A number of things that people take for granted around the world are actually
merely expressions of popular perceptions of how risk is calculated, rather
than being outright expressions of such risk calculations carried out
objectively. That is guaranteed to be a controversial notion but arguably much
more logical, at least, than whatever passes for expertise in much of the media
The Japanese earthquake with its ensuing after-effects - natural (the
catastrophic tsunami) and artificial (the catastrophic nuclear plant
explosions) - has merely helped people to understand the dynamic in a more
holistic fashion. Reflecting on the after-effects of the quake, readers can
observe a now-familiar pattern of assumptions that center on the mythical
probabilities that underpin the logic of emergency response, but also evident
sectors as varied as nuclear plant safety and insurance company assumptions.
Nothing in this article is meant as an attack on the Japanese government or on
nuclear engineers, nor indeed on financial wizards sitting in insurance
companies. It is merely intended to elucidate the methodology behind some
complex decisions, some of which are later exposed to have been based on either
incorrect data or faulty process logic.
Writing in the Financial Times this week, an intellectually stimulating John
Kay points out:
Yet many unknown events are neither known or unknown.
We have general, but not very specific, ideas about what might happen. The
result may not be clear even after it has happened ... For half a century or
more, the prevailing doctrine has been that such issues can be pressed into a
probabilistic framework. If you frame appropriate questions - "What odds would
you take that Germany and Greece will have a common currency in 2020?" - and
press respondents hard, polite people will usually give answers. But such
answers are often inconsistent - a finding that is often interpreted as
demonstrating that the respondents are irrational. What it really tells us is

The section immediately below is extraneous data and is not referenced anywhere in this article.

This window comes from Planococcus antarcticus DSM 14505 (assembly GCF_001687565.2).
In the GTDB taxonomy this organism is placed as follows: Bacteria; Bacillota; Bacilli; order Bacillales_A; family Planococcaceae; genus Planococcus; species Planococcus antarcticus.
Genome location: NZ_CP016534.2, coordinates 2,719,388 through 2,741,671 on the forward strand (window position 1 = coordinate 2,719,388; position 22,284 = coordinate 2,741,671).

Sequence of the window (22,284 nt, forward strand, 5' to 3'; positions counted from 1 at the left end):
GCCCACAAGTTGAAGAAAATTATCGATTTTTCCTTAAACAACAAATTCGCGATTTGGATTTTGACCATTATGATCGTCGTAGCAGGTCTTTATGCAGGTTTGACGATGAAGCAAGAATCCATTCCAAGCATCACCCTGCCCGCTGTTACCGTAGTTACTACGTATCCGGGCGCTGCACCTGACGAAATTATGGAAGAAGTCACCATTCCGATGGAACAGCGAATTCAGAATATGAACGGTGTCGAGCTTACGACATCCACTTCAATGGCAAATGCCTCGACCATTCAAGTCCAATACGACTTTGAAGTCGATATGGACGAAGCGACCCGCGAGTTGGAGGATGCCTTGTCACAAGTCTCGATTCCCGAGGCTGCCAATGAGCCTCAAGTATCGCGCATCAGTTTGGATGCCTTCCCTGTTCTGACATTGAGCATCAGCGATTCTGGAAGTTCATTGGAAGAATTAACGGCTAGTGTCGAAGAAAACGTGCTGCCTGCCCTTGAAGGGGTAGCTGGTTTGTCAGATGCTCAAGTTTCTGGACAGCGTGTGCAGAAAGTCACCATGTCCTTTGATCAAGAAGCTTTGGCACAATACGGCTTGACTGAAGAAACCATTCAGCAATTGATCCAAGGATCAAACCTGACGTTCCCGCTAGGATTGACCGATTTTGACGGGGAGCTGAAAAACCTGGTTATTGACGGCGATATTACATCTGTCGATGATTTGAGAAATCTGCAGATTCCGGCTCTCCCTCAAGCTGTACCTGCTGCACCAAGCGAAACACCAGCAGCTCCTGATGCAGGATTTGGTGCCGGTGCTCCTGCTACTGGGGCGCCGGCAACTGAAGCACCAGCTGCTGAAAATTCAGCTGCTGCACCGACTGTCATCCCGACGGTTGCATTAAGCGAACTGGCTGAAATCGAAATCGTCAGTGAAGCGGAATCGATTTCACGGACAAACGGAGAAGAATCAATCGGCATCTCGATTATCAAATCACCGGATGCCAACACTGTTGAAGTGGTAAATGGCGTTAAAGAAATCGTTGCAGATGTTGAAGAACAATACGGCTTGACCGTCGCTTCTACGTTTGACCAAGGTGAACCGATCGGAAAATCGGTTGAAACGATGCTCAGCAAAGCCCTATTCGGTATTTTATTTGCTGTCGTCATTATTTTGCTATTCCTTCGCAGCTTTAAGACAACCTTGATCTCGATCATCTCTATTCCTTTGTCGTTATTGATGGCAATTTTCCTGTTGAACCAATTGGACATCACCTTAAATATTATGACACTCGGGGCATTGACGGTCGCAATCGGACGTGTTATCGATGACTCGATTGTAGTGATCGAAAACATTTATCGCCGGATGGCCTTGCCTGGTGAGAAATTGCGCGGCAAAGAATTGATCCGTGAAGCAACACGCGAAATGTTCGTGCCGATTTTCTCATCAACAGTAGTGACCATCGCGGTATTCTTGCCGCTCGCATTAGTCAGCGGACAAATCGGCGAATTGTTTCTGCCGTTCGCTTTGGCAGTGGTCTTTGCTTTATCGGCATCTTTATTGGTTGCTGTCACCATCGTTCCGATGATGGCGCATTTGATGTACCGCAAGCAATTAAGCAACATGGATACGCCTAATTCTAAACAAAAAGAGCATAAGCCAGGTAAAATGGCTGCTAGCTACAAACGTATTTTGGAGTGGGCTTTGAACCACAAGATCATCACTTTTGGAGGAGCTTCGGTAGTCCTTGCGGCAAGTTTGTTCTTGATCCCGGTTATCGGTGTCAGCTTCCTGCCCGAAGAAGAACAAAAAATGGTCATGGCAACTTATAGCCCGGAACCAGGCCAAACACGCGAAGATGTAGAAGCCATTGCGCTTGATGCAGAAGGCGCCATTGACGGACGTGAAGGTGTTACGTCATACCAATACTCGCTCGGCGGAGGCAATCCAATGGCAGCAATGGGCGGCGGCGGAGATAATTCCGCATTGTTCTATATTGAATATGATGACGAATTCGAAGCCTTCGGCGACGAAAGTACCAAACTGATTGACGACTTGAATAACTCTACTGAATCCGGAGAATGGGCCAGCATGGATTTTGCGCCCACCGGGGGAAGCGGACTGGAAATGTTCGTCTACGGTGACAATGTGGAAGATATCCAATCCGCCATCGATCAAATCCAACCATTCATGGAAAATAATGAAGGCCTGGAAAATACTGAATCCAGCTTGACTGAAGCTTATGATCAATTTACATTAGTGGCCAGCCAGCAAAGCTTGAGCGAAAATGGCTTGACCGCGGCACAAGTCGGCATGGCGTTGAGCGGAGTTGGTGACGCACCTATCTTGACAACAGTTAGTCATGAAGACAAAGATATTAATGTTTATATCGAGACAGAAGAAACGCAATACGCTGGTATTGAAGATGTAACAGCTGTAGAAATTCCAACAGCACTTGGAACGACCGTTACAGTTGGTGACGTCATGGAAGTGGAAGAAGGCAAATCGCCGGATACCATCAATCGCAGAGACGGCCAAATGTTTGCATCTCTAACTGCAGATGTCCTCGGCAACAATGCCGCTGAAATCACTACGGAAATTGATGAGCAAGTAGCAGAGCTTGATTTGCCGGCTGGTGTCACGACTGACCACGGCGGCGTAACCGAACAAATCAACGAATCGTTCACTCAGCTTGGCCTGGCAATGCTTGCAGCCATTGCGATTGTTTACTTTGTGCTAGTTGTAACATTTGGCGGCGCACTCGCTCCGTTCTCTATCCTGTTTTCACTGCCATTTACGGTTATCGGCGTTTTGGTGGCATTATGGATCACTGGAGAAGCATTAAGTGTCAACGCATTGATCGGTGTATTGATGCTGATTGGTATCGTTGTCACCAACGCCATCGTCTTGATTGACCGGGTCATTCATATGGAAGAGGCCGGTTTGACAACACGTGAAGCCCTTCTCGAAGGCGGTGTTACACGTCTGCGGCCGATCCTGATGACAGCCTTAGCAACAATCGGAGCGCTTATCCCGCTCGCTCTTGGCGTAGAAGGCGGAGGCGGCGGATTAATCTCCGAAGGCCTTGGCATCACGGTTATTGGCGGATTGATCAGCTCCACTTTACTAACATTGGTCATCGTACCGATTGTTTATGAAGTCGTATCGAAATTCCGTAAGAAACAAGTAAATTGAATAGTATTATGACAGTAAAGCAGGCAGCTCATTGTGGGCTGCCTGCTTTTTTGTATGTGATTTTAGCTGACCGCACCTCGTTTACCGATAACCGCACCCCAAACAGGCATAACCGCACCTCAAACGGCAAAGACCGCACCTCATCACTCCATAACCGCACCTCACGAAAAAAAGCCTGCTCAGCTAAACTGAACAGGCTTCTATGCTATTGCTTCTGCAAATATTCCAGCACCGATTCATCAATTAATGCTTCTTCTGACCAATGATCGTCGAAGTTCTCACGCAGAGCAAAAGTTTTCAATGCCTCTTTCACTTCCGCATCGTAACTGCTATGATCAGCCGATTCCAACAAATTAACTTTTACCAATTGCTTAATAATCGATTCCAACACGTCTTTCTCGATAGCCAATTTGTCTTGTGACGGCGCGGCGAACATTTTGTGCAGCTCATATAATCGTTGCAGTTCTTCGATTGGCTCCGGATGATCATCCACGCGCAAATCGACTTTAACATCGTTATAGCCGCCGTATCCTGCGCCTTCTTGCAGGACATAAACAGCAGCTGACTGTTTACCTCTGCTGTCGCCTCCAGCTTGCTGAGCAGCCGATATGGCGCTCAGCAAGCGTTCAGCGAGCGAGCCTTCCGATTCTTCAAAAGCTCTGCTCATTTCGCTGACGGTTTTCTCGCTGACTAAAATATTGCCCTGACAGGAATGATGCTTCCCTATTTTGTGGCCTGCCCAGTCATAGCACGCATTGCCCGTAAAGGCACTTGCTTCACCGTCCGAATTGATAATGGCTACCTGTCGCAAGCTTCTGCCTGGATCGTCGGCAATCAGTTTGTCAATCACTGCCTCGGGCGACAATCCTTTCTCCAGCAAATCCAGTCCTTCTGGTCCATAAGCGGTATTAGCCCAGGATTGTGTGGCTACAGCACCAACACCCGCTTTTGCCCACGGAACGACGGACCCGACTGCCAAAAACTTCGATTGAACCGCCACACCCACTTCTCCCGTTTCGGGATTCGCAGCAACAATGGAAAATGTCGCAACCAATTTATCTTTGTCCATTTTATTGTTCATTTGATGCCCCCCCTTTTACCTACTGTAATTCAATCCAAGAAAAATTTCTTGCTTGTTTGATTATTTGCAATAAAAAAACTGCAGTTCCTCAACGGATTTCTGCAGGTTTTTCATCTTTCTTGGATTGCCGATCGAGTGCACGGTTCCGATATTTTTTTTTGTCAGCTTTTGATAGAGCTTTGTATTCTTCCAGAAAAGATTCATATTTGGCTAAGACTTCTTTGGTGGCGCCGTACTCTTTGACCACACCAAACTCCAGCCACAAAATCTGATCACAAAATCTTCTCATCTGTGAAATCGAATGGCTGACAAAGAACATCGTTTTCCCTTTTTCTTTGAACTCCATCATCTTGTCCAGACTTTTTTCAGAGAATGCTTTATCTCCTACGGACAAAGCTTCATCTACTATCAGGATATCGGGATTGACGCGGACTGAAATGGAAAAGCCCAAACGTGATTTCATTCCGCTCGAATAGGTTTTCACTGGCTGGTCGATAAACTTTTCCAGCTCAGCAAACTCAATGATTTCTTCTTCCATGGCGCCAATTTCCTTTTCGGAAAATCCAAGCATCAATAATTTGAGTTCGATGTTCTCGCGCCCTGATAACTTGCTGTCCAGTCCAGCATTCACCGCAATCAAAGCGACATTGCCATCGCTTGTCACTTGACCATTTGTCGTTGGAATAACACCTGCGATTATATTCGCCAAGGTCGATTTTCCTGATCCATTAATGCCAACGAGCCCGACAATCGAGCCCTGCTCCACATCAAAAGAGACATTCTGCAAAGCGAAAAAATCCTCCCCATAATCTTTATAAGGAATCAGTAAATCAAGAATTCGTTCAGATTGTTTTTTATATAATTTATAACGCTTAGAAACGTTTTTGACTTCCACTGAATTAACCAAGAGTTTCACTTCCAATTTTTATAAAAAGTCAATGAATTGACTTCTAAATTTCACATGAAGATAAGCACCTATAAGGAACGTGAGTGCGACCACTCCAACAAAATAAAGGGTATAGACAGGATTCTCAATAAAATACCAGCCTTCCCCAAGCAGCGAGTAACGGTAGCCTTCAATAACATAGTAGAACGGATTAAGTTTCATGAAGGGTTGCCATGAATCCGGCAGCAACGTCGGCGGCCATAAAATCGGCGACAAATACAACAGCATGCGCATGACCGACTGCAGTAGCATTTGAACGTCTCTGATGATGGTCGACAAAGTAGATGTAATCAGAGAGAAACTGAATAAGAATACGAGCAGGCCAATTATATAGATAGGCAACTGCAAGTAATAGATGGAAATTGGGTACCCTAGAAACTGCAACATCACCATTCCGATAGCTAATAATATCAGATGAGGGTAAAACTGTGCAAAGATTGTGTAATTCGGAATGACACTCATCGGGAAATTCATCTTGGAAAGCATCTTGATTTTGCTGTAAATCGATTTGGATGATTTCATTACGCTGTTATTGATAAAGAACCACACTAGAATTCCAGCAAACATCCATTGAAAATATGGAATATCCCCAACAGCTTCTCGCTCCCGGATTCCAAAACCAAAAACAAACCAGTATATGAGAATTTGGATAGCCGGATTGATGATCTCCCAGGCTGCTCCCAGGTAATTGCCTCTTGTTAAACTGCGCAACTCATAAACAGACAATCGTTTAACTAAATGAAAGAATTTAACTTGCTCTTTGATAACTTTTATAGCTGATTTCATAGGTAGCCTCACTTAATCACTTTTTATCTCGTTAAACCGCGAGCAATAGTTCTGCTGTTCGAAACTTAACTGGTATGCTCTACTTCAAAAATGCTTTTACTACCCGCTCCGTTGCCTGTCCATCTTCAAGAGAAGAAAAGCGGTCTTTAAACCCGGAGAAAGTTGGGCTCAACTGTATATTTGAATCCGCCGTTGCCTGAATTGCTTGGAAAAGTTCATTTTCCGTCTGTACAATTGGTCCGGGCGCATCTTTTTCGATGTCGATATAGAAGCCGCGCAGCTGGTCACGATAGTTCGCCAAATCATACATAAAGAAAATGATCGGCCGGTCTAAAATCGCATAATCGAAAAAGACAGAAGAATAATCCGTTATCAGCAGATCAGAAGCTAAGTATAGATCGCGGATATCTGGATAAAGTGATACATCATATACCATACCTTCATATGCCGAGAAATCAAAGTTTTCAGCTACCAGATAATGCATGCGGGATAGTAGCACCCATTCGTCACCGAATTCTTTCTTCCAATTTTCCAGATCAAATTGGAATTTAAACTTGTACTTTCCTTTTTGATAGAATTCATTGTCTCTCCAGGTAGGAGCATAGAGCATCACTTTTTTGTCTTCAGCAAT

that probabilistic mathematics does not correspond to the way most people
think. We consider scenarios rather than probabilities, we review narratives
rather than contemplate quantitative outcomes. Perhaps this is because it is
the only way we can deal with a world of unknowns.
letter writer by the name of Neil Craig from the United Kingdom to Asia Times
Online on March 17th points out:
We see the "environmentalists" are
eager to talk about the Japanese catastrophe. Not the earthquake and tsunami
which looks to have killed 10,000 people, but the consequent reactor failure
which has caused neither death not injury to anybody. This ten thousandfold
lack of balance is typical of the way the word "nuclear" is reported as if it
were a form of black magic ... The LNT hypothesis has never been anything but
an evidence free scare story. Despite its "official" acceptance by government
apparatchiks in both the Soviet and "democratic" worlds it has never had any
scientific evidence whatsoever behind it.
The LNT - or linear
no threshold - hypothesis concerns radiation doses in humans, and particularly
the possibility of them causing damage at low levels.
What these writers highlight is that emotional reactions to natural
catastrophes and whatever follows from them all merely help to further skew
objective analysis that could be based on either data or rigorous science.
Example 1: Living in California : A primary example of a
situation when the difference between probabilities and scenario analysis
tinged with emotions comes to play would relate to the dangers of living in
California. Before one considers other dangers such as marijuana and Hollywood,
the focus of this article is on something far beyond human control namely the
movements and otherwise of tectonic plates. Wikipedia image of our planetís
Quotation The focus though is on a specific area, around the Pacific Ocean, in
what is known as the Ring of Fire for its series of submerged volcanoes and
fault lines. The ring of fire is represented in Wikipedia as follows:
Quotation More specifically, events since the beginning of 2010 have pointed to
increased activity in the ring of fire. A close up of the area shown in the
first picture highlights (through dark black lines) the quakes in Haiti (7.0,
January 2010), Chile (8.8, February 2010; 7.2, March 2010; 7.0, May 2010 and